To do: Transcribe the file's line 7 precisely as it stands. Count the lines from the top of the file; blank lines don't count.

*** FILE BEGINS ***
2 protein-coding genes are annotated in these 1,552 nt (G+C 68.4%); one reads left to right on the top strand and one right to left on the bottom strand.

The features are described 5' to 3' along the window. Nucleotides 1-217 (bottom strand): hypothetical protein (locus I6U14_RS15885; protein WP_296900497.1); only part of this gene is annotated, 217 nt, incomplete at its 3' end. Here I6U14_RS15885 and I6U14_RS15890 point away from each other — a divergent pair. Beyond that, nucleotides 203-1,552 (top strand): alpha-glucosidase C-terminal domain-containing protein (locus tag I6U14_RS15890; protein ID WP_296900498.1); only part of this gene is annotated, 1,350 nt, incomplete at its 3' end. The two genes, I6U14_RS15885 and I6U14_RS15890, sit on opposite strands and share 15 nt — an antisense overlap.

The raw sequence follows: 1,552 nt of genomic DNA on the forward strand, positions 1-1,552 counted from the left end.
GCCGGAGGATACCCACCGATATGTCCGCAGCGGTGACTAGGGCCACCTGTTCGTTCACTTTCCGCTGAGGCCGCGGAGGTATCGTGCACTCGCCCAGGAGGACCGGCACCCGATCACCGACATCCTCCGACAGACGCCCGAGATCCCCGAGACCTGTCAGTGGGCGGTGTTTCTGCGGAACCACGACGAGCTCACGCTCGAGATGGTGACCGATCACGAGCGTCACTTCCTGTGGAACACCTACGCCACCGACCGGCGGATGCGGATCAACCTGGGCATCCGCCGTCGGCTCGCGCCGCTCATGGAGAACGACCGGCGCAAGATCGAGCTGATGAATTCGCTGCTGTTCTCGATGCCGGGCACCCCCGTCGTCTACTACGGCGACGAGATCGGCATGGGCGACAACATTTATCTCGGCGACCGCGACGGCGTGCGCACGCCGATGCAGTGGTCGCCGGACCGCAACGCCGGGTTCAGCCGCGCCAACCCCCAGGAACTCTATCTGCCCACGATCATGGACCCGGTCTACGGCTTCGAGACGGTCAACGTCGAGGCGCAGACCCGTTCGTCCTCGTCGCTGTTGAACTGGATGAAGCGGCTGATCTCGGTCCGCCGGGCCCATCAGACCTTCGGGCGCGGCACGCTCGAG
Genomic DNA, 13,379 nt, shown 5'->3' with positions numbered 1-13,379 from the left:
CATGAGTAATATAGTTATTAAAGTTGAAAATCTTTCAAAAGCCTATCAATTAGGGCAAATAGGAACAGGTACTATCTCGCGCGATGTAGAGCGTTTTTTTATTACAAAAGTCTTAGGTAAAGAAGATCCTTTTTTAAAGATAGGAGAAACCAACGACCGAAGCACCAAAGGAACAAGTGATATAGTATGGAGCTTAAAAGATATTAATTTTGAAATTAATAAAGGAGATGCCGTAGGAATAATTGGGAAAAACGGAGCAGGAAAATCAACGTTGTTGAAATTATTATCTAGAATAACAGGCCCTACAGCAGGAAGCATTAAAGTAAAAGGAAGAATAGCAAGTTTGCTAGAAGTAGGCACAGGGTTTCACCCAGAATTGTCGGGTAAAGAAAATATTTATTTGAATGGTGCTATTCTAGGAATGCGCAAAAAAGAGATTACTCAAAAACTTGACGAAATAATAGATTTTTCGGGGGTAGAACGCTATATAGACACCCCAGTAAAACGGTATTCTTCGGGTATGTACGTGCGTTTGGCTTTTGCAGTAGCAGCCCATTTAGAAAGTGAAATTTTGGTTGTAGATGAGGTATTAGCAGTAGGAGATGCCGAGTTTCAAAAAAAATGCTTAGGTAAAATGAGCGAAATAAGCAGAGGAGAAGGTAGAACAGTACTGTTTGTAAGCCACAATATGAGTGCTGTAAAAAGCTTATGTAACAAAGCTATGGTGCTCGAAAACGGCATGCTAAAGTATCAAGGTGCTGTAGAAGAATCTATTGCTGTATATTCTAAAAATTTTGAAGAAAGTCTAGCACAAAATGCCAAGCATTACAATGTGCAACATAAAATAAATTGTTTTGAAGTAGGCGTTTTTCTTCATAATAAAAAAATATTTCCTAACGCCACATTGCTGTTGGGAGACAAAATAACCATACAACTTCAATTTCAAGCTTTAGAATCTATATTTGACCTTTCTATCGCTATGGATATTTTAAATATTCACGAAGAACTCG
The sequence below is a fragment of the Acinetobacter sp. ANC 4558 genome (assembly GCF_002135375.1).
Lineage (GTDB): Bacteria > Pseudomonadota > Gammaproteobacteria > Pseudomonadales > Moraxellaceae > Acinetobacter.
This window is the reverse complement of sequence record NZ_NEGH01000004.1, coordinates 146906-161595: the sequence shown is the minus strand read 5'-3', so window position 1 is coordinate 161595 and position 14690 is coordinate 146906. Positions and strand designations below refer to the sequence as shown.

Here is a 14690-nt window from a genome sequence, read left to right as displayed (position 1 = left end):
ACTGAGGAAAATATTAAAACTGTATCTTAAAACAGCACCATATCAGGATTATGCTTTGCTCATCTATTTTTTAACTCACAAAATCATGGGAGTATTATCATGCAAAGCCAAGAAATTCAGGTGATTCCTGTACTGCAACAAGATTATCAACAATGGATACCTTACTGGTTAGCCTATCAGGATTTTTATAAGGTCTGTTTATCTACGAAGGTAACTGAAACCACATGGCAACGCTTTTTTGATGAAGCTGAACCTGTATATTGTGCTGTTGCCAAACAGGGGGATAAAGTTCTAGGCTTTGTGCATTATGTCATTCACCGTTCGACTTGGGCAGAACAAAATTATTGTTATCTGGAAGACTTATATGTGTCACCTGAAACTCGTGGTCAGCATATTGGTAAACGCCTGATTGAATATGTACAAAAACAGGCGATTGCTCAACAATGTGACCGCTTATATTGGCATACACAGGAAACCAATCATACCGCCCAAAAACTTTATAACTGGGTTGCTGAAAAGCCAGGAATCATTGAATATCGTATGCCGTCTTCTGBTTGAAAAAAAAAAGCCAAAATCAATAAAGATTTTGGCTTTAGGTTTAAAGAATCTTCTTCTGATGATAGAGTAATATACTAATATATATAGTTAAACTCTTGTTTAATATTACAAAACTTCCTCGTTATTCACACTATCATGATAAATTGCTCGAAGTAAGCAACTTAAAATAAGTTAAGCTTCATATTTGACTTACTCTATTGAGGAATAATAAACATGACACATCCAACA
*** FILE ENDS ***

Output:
The sequence below is a fragment of the Acinetobacter sp. ANC 4558 genome (assembly GCF_002135375.1).